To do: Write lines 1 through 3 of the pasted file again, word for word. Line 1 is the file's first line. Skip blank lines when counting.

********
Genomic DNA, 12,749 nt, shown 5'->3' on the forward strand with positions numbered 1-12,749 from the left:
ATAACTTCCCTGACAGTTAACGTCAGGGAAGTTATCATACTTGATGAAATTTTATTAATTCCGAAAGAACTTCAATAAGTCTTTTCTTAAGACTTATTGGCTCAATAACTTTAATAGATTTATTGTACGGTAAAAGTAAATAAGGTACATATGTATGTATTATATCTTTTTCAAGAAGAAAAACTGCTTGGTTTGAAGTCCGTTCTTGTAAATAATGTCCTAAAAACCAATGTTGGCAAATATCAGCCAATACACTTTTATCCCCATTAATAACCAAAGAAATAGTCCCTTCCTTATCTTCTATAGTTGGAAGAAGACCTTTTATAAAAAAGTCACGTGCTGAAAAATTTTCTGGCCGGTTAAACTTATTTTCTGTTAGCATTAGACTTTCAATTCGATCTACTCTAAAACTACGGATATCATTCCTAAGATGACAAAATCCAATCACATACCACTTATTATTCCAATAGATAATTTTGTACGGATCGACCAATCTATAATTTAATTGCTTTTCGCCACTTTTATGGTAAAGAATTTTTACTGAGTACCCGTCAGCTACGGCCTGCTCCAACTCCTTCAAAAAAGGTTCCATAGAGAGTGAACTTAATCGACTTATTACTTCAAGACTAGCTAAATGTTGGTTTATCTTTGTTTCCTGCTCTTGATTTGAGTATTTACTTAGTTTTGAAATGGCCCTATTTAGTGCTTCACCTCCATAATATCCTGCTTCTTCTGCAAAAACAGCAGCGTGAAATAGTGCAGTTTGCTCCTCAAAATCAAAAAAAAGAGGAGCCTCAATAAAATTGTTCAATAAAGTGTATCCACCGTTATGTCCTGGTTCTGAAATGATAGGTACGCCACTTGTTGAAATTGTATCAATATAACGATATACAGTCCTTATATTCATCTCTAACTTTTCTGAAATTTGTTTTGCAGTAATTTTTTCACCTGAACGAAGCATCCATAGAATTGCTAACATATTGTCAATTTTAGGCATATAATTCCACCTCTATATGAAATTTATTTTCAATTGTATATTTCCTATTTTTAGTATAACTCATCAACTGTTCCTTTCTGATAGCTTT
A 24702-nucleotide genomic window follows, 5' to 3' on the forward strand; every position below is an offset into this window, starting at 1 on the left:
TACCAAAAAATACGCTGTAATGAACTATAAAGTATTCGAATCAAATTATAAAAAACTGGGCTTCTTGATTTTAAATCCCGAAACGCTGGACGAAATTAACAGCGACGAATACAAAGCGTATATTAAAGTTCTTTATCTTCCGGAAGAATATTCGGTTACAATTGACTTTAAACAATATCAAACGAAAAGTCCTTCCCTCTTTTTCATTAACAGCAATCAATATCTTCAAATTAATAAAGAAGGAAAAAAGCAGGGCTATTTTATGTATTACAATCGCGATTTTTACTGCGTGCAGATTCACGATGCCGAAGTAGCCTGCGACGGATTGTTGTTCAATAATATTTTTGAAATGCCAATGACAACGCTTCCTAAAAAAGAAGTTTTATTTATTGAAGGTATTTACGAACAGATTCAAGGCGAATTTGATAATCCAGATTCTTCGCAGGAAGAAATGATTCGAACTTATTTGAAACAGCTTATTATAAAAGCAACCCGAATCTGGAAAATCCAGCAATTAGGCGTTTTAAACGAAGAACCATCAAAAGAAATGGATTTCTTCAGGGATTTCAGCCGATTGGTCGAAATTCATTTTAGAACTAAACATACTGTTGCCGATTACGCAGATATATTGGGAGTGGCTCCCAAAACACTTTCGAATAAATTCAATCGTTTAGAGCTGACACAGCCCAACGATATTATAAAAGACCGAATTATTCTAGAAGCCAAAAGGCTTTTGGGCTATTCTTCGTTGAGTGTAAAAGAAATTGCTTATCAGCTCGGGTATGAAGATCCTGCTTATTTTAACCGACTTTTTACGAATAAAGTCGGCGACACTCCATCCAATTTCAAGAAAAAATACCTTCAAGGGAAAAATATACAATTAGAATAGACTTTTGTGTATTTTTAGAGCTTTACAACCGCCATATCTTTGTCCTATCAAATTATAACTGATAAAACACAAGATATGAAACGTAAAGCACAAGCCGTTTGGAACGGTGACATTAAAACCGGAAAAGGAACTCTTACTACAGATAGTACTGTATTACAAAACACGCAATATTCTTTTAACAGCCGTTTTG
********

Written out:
Genomic DNA, 12,749 nt, shown 5'->3' on the forward strand with positions numbered 1-12,749 from the left:
ATAACTTCCCTGACAGTTAACGTCAGGGAAGTTATCATACTTGATGAAATTTTATTAATTCCGAAAGAACTTCAATAAGTCTTTTCTTAAGACTTATTGGCTCAATAACTTTAATAGATTTATTGTACGGTAAAAGTAAATAAGGTACATATGTATGTATTATATCTTTTTCAAGAAGAAAAACTGCTTGGTTTGAAGTCCGTTCTTGTAAATAATGTCCTAAAAACCAATGTTGGCAAATATCAGCCAATACACTTTTATCCCCATTAATAACCAAAGAAATAGTCCCTTCCTTATCTTCTATAGTTGGAAGAAGACCTTTTATAAAAAAGTCACGTGCTGAAAAATTTTCTGGCCGGTTAAACTTATTTTCTGTTAGCATTAGACTTTCAATTCGATCTACTCTAAAACTACGGATATCATTCCTAAGATGACAAAATCCAATCACATACCACTTATTATTCCAATAGATAATTTTGTACGGATCGACCAATCTATAATTTAATTGCTTTTCGCCACTTTTATGGTAAAGAATTTTTACTGAGTACCCGTCAGCTACGGCCTGCTCCAACTCCTTCAAAAAAGGTTCCATAGAGAGTGAACTTAATCGACTTATTACTTCAAGACTAGCTAAATGTTGGTTTATCTTTGTTTCCTGCTCTTGATTTGAGTATTTACTTAGTTTTGAAATGGCCCTATTTAGTGCTTCACCTCCATAATATCCTGCTTCTTCTGCAAAAACAGCAGCGTGAAATAGTGCAGTTTGCTCCTCAAAATCAAAAAAAAGAGGAGCCTCAATAAAATTGTTCAATAAAGTGTATCCACCGTTATGTCCTGGTTCTGAAATGATAGGTACGCCACTTGTTGAAATTGTATCAATATAACGATATACAGTCCTTATATTCATCTCTAACTTTTCTGAAATTTGTTTTGCAGTAATTTTTTCACCTGAACGAAGCATCCATAGAATTGCTAACATATTGTCAATTTTAGGCATATAATTCCACCTCTATATGAAATTTATTTTCAATTGTATATTTCCTATTTTTAGTATAACTCATCAACTGTTCCTTTCTGATAGCTTT
A 24702-nucleotide genomic window follows, 5' to 3' on the forward strand; every position below is an offset into this window, starting at 1 on the left: